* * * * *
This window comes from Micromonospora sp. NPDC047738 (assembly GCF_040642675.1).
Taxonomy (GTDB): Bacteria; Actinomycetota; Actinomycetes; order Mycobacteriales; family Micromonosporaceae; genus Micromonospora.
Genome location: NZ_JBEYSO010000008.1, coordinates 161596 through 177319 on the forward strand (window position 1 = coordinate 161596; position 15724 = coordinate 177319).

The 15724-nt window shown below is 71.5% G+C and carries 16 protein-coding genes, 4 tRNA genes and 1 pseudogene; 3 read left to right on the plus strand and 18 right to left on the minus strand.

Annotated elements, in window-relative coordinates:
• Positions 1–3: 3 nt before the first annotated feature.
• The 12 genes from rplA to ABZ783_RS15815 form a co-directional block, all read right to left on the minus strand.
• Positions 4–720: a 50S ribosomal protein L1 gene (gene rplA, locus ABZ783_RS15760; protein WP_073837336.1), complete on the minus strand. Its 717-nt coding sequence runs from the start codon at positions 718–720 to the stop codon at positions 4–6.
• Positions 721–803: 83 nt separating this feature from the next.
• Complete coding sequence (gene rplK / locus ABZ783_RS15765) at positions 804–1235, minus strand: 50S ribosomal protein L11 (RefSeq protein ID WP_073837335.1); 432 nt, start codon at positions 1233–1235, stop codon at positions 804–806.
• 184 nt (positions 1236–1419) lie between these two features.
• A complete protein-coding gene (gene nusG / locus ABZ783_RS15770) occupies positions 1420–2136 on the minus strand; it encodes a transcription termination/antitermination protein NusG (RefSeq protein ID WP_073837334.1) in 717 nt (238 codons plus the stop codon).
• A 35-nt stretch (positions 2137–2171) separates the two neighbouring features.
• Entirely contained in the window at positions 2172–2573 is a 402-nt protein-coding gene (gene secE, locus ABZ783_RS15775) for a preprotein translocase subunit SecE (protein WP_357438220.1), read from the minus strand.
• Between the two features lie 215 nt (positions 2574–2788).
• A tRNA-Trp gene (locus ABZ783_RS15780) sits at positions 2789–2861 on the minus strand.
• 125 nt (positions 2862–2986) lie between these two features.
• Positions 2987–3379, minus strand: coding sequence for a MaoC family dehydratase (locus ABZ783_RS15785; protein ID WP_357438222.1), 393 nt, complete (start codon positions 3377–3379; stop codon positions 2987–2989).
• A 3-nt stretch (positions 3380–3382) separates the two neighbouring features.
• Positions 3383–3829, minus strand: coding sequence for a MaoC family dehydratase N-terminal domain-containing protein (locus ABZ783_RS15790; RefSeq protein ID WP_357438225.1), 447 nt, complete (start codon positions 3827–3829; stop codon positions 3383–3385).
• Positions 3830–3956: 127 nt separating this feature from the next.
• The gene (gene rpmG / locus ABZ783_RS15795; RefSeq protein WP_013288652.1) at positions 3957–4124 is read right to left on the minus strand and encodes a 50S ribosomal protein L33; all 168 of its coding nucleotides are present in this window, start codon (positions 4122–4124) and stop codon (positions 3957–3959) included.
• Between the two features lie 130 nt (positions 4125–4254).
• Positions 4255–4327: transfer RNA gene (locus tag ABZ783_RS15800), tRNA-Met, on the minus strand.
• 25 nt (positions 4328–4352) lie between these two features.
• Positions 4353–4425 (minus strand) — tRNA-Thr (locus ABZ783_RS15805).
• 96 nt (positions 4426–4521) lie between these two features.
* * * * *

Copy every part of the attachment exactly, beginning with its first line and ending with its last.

This window comes from Micromonospora sp. NPDC047738 (assembly GCF_040642675.1).
Taxonomy (GTDB): Bacteria; Actinomycetota; Actinomycetes; order Mycobacteriales; family Micromonosporaceae; genus Micromonospora.
Genome location: NZ_JBEYSO010000008.1, coordinates 161596 through 177319 on the forward strand (window position 1 = coordinate 161596; position 15724 = coordinate 177319).

The 15724-nt window shown below is 71.5% G+C and carries 16 protein-coding genes, 4 tRNA genes and 1 pseudogene; 3 read left to right on the plus strand and 18 right to left on the minus strand.

Annotated elements, in window-relative coordinates:
• Positions 1–3: 3 nt before the first annotated feature.
• The 12 genes from rplA to ABZ783_RS15815 form a co-directional block, all read right to left on the minus strand.
• Positions 4–720: a 50S ribosomal protein L1 gene (gene rplA, locus ABZ783_RS15760; protein WP_073837336.1), complete on the minus strand. Its 717-nt coding sequence runs from the start codon at positions 718–720 to the stop codon at positions 4–6.
• Positions 721–803: 83 nt separating this feature from the next.
• Complete coding sequence (gene rplK / locus ABZ783_RS15765) at positions 804–1235, minus strand: 50S ribosomal protein L11 (RefSeq protein ID WP_073837335.1); 432 nt, start codon at positions 1233–1235, stop codon at positions 804–806.
• 184 nt (positions 1236–1419) lie between these two features.
• A complete protein-coding gene (gene nusG / locus ABZ783_RS15770) occupies positions 1420–2136 on the minus strand; it encodes a transcription termination/antitermination protein NusG (RefSeq protein ID WP_073837334.1) in 717 nt (238 codons plus the stop codon).
• A 35-nt stretch (positions 2137–2171) separates the two neighbouring features.
• Entirely contained in the window at positions 2172–2573 is a 402-nt protein-coding gene (gene secE, locus ABZ783_RS15775) for a preprotein translocase subunit SecE (protein WP_357438220.1), read from the minus strand.
• Between the two features lie 215 nt (positions 2574–2788).
• A tRNA-Trp gene (locus ABZ783_RS15780) sits at positions 2789–2861 on the minus strand.
• 125 nt (positions 2862–2986) lie between these two features.
• Positions 2987–3379, minus strand: coding sequence for a MaoC family dehydratase (locus ABZ783_RS15785; protein ID WP_357438222.1), 393 nt, complete (start codon positions 3377–3379; stop codon positions 2987–2989).
• A 3-nt stretch (positions 3380–3382) separates the two neighbouring features.
• Positions 3383–3829, minus strand: coding sequence for a MaoC family dehydratase N-terminal domain-containing protein (locus ABZ783_RS15790; RefSeq protein ID WP_357438225.1), 447 nt, complete (start codon positions 3827–3829; stop codon positions 3383–3385).
• Positions 3830–3956: 127 nt separating this feature from the next.
• The gene (gene rpmG / locus ABZ783_RS15795; RefSeq protein WP_013288652.1) at positions 3957–4124 is read right to left on the minus strand and encodes a 50S ribosomal protein L33; all 168 of its coding nucleotides are present in this window, start codon (positions 4122–4124) and stop codon (positions 3957–3959) included.
• Between the two features lie 130 nt (positions 4125–4254).
• Positions 4255–4327: transfer RNA gene (locus tag ABZ783_RS15800), tRNA-Met, on the minus strand.
• 25 nt (positions 4328–4352) lie between these two features.
• Positions 4353–4425 (minus strand) — tRNA-Thr (locus ABZ783_RS15805).
• 96 nt (positions 4426–4521) lie between these two features.